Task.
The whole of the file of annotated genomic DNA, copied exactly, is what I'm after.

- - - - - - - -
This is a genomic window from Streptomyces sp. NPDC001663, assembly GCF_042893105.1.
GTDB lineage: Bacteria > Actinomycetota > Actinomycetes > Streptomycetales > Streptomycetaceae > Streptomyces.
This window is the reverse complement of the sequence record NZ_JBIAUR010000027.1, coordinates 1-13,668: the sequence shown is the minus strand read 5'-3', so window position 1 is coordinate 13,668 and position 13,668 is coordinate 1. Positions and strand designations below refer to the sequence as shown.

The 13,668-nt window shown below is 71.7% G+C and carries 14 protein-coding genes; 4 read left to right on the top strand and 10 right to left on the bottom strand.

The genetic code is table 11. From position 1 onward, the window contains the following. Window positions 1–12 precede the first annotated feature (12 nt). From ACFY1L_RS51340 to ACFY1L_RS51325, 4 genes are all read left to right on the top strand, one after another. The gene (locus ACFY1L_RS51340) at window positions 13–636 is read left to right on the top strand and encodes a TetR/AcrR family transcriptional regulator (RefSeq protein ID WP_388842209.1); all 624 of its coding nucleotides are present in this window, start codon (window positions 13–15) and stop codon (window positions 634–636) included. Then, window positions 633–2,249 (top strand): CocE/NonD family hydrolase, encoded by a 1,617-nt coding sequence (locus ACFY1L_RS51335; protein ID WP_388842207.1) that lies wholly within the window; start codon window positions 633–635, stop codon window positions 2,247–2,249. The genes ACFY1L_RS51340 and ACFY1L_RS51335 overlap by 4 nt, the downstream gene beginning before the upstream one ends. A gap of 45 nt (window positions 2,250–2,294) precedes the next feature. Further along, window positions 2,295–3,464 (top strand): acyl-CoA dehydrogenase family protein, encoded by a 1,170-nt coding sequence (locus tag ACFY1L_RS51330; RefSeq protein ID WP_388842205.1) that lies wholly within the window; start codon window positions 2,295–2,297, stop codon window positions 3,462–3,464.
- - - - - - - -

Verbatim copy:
This is a genomic window from Streptomyces sp. NPDC001663, assembly GCF_042893105.1.
GTDB lineage: Bacteria > Actinomycetota > Actinomycetes > Streptomycetales > Streptomycetaceae > Streptomyces.
This window is the reverse complement of the sequence record NZ_JBIAUR010000027.1, coordinates 1-13,668: the sequence shown is the minus strand read 5'-3', so window position 1 is coordinate 13,668 and position 13,668 is coordinate 1. Positions and strand designations below refer to the sequence as shown.

The 13,668-nt window shown below is 71.7% G+C and carries 14 protein-coding genes; 4 read left to right on the top strand and 10 right to left on the bottom strand.

The genetic code is table 11. From position 1 onward, the window contains the following. Window positions 1–12 precede the first annotated feature (12 nt). From ACFY1L_RS51340 to ACFY1L_RS51325, 4 genes are all read left to right on the top strand, one after another. The gene (locus ACFY1L_RS51340) at window positions 13–636 is read left to right on the top strand and encodes a TetR/AcrR family transcriptional regulator (RefSeq protein ID WP_388842209.1); all 624 of its coding nucleotides are present in this window, start codon (window positions 13–15) and stop codon (window positions 634–636) included. Then, window positions 633–2,249 (top strand): CocE/NonD family hydrolase, encoded by a 1,617-nt coding sequence (locus ACFY1L_RS51335; protein ID WP_388842207.1) that lies wholly within the window; start codon window positions 633–635, stop codon window positions 2,247–2,249. The genes ACFY1L_RS51340 and ACFY1L_RS51335 overlap by 4 nt, the downstream gene beginning before the upstream one ends. A gap of 45 nt (window positions 2,250–2,294) precedes the next feature. Further along, window positions 2,295–3,464 (top strand): acyl-CoA dehydrogenase family protein, encoded by a 1,170-nt coding sequence (locus tag ACFY1L_RS51330; RefSeq protein ID WP_388842205.1) that lies wholly within the window; start codon window positions 2,295–2,297, stop codon window positions 3,462–3,464.